17. Avatar
    garlandf  November 30, 2018

    Dr. Ehrman,
    What works of ancient history would you consider reliable and why? *I didn’t see this question come up in any debate)

    • Bart
      Bart  December 2, 2018

      I’m not sure what you’re referrig to. Do you mean which “ancient historians” were accurate? If so, I’d need ot know which kind of historians you mean (Jewish historians? Roman? Greek? Something else?)

  18. Avatar
    Brand3000  December 18, 2018

    Dr. Ehrman,

    Although you clearly disagree,
    What would you say the best argument is that the resurrection did take place?

    • Bart
      Bart  December 19, 2018

      There can’t be *evidence* for miracles. They either happen or they don’t. But if they do, they are not susceptible of historical proof. That’s why they’re miracles.

  19. Avatar
    Brand3000  December 20, 2018

    Dr. Ehrman,
    Without getting into philosophy, what would you say the other side’s best argument for the resurrection is at least prima facie i.e. would it be the group appearances found in Paul?

    • Bart
      Bart  December 21, 2018

      There is no good historical argument for any event that cannot be established historically. (A miracle is not subject to historical cause and effect, and so is not open to historical verification)

  20. Avatar
    Phazer  January 2, 2019

    Dr. Ehrman,
    Just catching up on some of these debates, but I think there was an important point left out of this debate. Dr. Licona concedes that there are many minor variations between NT manuscripts, but there are actually relatively few “meaningful” variations. This provides evidence that over the centuries the gospels were actually pretty good in capturing the “gist” of the meaning.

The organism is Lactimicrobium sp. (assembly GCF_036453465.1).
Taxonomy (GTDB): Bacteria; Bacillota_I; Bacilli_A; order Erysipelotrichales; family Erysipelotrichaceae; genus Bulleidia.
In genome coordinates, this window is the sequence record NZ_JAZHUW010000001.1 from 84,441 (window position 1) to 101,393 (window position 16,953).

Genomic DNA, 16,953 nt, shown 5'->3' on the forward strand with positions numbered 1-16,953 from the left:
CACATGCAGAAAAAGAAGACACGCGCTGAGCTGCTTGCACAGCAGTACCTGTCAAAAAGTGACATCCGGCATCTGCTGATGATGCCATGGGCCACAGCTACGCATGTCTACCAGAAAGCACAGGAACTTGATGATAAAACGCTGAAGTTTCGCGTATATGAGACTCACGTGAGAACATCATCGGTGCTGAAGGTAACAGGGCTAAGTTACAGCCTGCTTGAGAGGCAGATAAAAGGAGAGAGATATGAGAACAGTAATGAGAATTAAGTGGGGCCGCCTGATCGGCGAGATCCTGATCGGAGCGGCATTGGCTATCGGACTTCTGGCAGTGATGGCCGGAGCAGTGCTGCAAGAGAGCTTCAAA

However, it was never mentioned that for over a thousand years, any original or early NT manuscript that contained major variations from the orthodox scriptures would have been deemed heretical and would have been systematically destroyed. (And possibly the owner of such material as well!). So who could really know the extent of the “meaningful” variations in early NT manuscripts? Shouldn’t we take into account how effectively this filtered out the non-conforming early works?

    Thanks!! Love following the blog!
    Paul (not the original)

    • Bart
      Bart  January 3, 2019

      Yes, there were almost certainly large variations in mss that did not survive. I suppose Licona could say it was providence they were destroyed!